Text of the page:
Cherry Aid (16 July)

a bowl of cherries
At my local supermarket today I saw a special offer on cherries. Excellent, I thought. Cherries are in season and these are half price . . . unfortunately, despite the fact that English cherries are in season, (it is July), these supermarket cherries were from Greece. And while I have absolutely nothing against Greece, (and frankly they probably need all the help they can get in this austere times) I find it absurd that supermarkets are importing cherries from abroad and that this particular supermarket had no English cherries on offer.

It comes as no surprise that there is a problem with supply and demand in regards to English cherries, that the English cherry orchards are in a parlous state; we have lost 90% of our traditional orchards over the past 50 years and the UK now imports 95% of cherries into the country.

The cherry originates in West Asia, probably Persia and were brought to Britain by the Romans, yet another one of their fabulous culinary introductions. There is a lovely story that you could follow the traces of old Roman Roads by the wild cherry trees that had grown up from discarded cherry stones, that the legionary soldiers had spat out as they marched along the roads. (Actually there is also a theory that wild garlic grew up along the roads too, but that is another story).

The Romans developed fruit orchards, particularly in Kent. Pliny the Elder, the Roman 1st century AD author and naturalist, observed that many of the fruit and vegetables that the Romans brought to Britain actually adapted to our climate better than in other parts of the Empire and cherries were no exception But the Roman's carefully tended orchards became wild and overgrown after the Romans left Britain. Their management was resurrected during Medieval times; monasteries were great centres of gardening expertise. Henry VIII was a great champion of the cherry and encouraged Kent farmers to develop orchards, the reason why Kent became the Cherry County of England for many centuries.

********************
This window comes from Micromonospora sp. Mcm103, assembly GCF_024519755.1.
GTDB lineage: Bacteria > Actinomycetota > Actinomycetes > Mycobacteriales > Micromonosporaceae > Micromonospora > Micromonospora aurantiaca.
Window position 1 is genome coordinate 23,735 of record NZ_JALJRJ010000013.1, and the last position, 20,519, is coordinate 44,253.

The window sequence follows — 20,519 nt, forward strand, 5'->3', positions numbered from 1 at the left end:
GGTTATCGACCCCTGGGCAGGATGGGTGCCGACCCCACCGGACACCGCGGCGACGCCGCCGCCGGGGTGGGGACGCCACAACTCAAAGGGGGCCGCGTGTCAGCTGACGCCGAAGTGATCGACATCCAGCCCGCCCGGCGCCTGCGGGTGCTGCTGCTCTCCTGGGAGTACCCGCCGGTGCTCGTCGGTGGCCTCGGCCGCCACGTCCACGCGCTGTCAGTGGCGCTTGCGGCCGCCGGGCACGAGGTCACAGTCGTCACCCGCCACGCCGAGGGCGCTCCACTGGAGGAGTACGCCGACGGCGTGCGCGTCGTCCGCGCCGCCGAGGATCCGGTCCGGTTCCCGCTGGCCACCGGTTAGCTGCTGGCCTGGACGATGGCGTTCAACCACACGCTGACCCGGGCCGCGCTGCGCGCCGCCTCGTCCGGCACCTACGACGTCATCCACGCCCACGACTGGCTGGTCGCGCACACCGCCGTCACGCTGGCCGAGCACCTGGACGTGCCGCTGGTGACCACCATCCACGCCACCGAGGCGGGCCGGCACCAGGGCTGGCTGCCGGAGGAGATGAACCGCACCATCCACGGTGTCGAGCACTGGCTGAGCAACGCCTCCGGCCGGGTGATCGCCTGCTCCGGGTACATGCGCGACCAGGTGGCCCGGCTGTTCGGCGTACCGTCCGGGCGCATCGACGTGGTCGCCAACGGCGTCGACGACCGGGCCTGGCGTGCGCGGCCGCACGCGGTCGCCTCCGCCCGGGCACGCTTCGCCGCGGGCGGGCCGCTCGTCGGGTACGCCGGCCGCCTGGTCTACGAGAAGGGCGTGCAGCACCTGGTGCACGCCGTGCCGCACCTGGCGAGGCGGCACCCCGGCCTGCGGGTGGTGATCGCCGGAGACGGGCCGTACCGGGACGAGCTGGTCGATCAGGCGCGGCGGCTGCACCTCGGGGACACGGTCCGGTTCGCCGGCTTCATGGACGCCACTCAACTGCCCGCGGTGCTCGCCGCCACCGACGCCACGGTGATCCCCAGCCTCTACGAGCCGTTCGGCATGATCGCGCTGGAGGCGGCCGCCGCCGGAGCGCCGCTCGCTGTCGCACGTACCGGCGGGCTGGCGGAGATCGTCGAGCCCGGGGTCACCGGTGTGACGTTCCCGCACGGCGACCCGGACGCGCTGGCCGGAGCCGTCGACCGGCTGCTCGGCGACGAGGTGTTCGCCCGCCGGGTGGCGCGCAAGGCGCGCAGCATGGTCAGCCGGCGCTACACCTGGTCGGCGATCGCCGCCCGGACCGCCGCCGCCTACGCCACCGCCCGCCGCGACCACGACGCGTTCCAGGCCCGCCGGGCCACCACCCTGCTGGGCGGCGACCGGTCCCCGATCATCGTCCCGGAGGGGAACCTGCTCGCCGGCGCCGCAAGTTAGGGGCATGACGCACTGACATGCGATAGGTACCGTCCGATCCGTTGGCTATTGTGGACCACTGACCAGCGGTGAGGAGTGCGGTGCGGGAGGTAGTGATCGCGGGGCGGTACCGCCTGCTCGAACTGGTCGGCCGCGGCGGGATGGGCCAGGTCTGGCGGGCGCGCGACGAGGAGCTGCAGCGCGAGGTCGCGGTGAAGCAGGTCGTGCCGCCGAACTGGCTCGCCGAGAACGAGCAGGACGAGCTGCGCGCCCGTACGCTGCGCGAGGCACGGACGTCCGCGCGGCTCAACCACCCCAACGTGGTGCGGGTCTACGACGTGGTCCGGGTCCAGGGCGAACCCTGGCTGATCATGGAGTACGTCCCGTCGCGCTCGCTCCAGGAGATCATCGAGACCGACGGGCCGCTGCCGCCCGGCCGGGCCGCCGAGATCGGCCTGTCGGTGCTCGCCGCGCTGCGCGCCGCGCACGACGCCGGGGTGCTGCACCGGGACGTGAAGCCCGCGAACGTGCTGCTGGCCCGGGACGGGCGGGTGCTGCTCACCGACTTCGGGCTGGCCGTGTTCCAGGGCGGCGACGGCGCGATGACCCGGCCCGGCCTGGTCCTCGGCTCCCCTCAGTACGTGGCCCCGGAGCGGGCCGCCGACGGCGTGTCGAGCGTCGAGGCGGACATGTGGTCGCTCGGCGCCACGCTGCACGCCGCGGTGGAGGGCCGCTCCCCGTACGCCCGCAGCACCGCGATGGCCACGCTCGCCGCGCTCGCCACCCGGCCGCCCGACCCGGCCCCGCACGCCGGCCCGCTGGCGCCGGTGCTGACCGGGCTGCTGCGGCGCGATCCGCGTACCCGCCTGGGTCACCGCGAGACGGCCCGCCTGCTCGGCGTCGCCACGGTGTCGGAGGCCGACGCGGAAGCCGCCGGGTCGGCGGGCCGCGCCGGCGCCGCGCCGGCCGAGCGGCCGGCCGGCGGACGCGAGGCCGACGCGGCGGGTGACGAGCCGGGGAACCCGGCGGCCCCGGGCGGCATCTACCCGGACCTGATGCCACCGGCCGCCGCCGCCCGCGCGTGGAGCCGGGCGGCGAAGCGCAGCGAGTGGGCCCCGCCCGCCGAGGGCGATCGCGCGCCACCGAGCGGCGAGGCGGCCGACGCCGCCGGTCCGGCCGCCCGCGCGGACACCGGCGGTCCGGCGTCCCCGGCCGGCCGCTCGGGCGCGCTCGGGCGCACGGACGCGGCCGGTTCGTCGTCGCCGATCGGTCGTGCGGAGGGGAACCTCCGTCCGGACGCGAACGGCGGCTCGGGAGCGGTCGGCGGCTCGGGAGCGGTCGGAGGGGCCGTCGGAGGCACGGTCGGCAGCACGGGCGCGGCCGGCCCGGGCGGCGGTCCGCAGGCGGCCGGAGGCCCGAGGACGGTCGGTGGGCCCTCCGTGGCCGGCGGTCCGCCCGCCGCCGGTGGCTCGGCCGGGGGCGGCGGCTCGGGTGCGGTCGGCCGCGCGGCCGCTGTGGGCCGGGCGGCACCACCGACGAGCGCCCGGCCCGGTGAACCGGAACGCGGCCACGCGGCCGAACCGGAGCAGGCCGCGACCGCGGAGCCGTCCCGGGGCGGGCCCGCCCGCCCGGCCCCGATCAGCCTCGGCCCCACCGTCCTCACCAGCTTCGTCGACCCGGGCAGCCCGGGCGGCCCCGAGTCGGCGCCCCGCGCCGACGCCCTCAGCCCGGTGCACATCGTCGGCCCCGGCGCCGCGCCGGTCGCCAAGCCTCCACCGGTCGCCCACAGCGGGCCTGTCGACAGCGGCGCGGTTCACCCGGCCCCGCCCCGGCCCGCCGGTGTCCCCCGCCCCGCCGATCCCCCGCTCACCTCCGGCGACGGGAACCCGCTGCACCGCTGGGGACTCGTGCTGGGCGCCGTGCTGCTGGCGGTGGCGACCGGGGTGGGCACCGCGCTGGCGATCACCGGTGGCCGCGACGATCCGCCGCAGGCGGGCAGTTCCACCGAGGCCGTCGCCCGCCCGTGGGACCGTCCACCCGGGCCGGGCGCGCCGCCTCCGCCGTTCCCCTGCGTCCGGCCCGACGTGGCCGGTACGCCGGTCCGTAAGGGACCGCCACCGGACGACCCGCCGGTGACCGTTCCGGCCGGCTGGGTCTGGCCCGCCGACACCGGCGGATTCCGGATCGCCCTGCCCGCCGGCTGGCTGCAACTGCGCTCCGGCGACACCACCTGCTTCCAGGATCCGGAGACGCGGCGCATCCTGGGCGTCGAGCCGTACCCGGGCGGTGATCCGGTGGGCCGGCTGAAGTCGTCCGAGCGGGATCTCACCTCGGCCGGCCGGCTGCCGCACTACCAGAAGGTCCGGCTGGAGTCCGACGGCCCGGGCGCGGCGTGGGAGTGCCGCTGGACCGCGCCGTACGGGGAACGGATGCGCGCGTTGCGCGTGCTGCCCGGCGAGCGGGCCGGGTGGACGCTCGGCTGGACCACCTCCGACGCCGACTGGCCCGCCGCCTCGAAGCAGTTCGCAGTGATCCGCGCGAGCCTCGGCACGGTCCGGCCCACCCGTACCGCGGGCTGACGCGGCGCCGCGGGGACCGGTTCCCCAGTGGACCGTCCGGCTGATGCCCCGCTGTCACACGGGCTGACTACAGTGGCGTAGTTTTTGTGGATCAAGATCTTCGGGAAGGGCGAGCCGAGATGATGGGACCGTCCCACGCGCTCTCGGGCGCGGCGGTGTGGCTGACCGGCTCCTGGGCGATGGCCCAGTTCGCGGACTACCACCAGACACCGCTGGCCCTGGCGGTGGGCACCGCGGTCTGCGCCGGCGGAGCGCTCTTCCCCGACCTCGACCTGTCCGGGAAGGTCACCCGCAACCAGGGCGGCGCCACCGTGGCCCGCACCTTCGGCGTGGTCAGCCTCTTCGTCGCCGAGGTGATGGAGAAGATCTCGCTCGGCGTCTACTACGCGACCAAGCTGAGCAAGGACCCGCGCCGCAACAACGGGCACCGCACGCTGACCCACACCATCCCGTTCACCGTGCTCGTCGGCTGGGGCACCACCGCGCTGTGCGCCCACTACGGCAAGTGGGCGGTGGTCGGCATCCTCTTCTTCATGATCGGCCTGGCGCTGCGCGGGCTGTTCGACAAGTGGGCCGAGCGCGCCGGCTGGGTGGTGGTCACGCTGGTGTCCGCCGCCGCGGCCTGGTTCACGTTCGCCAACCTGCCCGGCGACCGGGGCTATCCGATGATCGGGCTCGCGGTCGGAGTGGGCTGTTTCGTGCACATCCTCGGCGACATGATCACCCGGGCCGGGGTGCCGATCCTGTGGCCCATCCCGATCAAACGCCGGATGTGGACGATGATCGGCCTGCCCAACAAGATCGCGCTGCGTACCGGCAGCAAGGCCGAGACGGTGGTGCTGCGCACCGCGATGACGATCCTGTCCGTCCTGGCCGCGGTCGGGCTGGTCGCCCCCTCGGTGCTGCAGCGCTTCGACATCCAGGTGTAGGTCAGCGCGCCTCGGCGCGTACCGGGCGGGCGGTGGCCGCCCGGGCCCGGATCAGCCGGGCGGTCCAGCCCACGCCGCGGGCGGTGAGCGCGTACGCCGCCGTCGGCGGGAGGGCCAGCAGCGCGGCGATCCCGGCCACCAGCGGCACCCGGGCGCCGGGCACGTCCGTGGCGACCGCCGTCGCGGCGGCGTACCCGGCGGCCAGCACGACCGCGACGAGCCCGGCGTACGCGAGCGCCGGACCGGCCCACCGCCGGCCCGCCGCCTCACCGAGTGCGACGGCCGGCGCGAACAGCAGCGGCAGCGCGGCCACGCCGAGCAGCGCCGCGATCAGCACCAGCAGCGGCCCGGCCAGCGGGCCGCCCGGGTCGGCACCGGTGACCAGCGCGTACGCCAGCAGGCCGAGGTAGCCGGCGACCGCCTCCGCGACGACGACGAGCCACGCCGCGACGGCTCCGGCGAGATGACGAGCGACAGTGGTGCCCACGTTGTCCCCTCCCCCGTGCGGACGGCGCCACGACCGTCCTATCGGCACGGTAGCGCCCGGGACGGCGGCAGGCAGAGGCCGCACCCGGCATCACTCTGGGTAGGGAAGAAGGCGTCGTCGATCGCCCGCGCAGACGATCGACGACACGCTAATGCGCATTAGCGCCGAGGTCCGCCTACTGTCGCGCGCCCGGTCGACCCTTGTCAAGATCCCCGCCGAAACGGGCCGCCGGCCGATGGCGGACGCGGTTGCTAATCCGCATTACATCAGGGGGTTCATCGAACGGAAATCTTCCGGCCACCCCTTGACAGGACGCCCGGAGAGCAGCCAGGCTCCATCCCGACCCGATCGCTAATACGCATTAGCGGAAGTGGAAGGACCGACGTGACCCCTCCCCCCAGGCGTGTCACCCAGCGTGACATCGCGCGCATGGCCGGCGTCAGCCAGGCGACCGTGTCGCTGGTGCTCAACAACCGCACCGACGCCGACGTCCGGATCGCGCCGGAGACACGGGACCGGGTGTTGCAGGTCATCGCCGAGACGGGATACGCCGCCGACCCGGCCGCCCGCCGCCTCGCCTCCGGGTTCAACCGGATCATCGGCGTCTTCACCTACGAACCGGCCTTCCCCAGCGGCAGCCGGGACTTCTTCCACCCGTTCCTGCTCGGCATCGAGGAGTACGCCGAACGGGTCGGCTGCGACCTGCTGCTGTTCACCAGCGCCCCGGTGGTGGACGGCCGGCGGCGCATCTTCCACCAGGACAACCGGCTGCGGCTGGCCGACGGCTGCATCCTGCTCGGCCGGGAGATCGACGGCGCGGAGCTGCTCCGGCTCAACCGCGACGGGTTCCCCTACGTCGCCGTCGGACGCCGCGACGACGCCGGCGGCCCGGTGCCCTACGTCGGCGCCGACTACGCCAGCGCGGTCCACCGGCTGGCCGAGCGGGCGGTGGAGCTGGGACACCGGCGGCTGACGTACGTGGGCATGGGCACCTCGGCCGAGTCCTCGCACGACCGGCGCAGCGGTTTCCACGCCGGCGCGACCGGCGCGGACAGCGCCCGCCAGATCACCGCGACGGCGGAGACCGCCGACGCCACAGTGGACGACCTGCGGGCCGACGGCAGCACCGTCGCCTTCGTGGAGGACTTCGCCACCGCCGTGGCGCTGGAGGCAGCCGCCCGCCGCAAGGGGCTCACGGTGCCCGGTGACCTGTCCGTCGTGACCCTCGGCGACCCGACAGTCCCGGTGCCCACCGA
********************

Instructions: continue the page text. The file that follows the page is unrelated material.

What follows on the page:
During the Middle Ages, cherry fairs were a festive occasion during the cherry season, which may be why they have been associated with poetry and art for centuries, well that and their glorious colour. Over the centuries, cherries have been associated in art and literature with both fertility and innocence (a dangerous combination I suspect!); a sweet and good character is denoted by cherries in Medieval paintings.

We should enjoy our trees with their beautiful blossom and the fruits themselves in everything from traditional British batter puddings to ice creams and drinks. I love cherries in salads, such as my Cherry and Spring Onion Salsa, but cherries work very well with meat dishes and have an affinity for chocolate - a marriage made in cherry heaven.

Support the Cherry Aid campaign at FoodLovers Britain or on Facebook. As part of the campaign, you can plant, rent or even adopt a cherry tree to show how much you love them.

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